Chordata: Class Mammalia

Class Mammalia

The mammals also arose from reptiles in the Jurassic period and are now the dominant form of terrestrial vertebrate life. Like the birds, they have a four-chambered heart and a double-circuit circulatory system and are able to regulate body temperature. In the case of mammals the insulating covering is provided by hair, a feature unique to the class, although in a few forms (particularly in marine species) nearly all the hair is lost, and insulation is provided by fat. A second distinguishing characteristic of mammals is the production of milk by the females for the nourishment of the young. All mammals have internal fertilization, and all but the most primitive (the egg-laying monotremes of Australia) bear live young. The mammalian egg contains little yolk. In the marsupials the young are born at an extremely undeveloped stage and continue to develop in a milk-supplied pouch. In the vastly more numerous placental mammals nourishment is passed from the circulatory system of the mother to that of the embryo by means of a placenta, and the young are born well-developed. Most mammals have highly evolved sense organs and larger brains than other vertebrates. As a group they display great adaptability to a variety of conditions and have spread to all regions of the world.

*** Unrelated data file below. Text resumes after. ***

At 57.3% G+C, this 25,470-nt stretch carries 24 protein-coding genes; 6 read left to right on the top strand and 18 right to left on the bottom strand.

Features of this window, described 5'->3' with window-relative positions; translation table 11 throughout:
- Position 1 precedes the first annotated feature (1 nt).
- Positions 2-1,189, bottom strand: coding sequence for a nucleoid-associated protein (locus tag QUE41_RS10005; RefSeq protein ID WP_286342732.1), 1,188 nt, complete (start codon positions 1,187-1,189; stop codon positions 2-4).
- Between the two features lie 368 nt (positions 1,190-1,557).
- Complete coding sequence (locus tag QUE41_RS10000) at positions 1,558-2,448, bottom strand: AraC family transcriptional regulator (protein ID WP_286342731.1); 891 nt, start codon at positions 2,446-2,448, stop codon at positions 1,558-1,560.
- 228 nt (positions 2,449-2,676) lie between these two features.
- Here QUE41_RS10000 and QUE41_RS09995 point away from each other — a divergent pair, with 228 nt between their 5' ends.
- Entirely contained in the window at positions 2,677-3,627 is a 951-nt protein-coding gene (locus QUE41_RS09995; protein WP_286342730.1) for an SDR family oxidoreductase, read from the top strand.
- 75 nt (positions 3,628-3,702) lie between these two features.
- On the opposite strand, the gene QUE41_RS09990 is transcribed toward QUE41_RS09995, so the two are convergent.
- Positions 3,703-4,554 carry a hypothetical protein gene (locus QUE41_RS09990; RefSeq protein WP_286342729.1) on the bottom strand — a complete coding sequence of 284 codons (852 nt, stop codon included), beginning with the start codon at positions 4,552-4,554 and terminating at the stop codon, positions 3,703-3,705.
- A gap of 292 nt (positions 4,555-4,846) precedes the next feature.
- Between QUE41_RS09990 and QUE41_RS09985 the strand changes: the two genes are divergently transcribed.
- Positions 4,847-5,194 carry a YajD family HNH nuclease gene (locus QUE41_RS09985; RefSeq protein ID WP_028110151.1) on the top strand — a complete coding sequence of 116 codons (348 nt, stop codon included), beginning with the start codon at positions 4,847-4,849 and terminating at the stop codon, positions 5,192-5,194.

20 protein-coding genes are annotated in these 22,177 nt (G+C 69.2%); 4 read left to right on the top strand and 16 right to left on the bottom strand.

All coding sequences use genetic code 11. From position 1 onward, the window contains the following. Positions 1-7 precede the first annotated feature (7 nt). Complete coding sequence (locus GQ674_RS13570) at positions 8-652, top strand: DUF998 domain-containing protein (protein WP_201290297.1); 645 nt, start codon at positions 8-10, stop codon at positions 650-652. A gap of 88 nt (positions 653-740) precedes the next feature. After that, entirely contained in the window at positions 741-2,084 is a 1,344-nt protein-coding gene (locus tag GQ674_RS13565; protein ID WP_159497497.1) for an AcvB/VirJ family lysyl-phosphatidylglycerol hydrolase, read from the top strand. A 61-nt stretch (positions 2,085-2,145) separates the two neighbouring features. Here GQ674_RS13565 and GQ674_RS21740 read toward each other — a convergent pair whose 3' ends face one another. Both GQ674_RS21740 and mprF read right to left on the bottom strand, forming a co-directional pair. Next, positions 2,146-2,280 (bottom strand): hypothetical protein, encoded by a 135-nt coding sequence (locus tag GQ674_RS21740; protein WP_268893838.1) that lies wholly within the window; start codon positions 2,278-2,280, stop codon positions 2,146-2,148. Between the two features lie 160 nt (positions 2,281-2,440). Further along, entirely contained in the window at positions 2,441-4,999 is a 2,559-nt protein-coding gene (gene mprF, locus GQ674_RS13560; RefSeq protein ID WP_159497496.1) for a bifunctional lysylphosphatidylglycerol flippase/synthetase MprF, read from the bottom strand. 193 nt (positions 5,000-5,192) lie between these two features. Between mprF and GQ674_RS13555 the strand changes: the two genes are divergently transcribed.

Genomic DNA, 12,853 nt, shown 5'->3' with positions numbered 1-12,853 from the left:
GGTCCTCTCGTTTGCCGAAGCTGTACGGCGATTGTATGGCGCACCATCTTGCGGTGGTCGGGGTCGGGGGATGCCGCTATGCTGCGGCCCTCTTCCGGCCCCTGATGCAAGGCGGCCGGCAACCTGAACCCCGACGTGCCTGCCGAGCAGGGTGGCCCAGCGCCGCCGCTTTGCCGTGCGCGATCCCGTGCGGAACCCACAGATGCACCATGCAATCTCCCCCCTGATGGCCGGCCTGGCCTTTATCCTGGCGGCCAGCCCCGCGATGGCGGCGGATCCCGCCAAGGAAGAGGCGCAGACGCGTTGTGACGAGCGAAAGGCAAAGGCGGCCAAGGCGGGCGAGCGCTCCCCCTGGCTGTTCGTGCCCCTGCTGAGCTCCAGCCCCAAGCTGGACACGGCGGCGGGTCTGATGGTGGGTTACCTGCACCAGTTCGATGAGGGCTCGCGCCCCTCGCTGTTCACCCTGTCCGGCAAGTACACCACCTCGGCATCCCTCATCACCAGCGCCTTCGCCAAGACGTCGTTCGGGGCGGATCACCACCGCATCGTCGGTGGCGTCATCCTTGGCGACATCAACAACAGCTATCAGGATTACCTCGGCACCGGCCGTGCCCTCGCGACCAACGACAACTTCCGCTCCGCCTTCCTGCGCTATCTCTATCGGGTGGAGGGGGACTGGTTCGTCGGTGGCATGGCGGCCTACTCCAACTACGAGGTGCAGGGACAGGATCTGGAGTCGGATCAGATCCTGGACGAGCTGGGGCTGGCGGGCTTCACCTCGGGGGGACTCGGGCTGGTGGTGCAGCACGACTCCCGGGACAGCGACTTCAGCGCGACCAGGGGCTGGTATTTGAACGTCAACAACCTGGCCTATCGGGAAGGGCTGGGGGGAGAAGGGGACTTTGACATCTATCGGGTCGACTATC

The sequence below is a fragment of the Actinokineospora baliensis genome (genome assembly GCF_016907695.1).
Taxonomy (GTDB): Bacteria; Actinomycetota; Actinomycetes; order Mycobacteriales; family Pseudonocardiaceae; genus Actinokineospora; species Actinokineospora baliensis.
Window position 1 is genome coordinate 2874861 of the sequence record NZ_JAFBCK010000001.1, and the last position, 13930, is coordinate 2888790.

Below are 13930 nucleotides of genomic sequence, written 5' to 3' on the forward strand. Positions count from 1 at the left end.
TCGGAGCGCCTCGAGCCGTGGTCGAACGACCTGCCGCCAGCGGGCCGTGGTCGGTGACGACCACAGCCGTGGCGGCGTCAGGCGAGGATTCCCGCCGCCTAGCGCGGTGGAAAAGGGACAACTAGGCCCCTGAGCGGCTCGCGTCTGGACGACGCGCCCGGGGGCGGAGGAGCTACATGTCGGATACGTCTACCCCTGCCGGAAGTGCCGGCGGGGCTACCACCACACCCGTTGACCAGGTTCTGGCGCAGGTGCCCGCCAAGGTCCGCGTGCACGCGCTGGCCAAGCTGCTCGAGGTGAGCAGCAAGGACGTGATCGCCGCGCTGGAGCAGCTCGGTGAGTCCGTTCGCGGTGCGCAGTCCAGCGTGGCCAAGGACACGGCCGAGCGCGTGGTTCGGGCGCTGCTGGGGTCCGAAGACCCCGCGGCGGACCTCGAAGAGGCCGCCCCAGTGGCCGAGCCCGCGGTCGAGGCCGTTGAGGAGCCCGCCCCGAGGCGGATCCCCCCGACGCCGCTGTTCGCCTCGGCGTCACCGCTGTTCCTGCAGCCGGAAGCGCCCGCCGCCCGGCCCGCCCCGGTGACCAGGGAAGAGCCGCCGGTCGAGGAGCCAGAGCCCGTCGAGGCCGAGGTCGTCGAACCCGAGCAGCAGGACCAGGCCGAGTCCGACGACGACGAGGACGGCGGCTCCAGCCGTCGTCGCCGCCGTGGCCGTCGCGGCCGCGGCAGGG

Adaptive radiation has resulted in great diversity of placental mammalian forms and ways of life. Some mammals are predators; others are herbivores with specialized digestive systems. Some have taken up an aquatic existence and a few marine forms (whales and sirenians) even give birth at sea. Members of one group, the bats, have developed membranous wings supported by elongated fingers and lead an aerial existence. The primates, the group that includes humans, are fairly close to the original mammalian type in general structure (for example, they have five fingers and toes and walk flat on the sole of the foot), but they have undergone great evolutionary advances in the development of the brain, vision, and manual dexterity.

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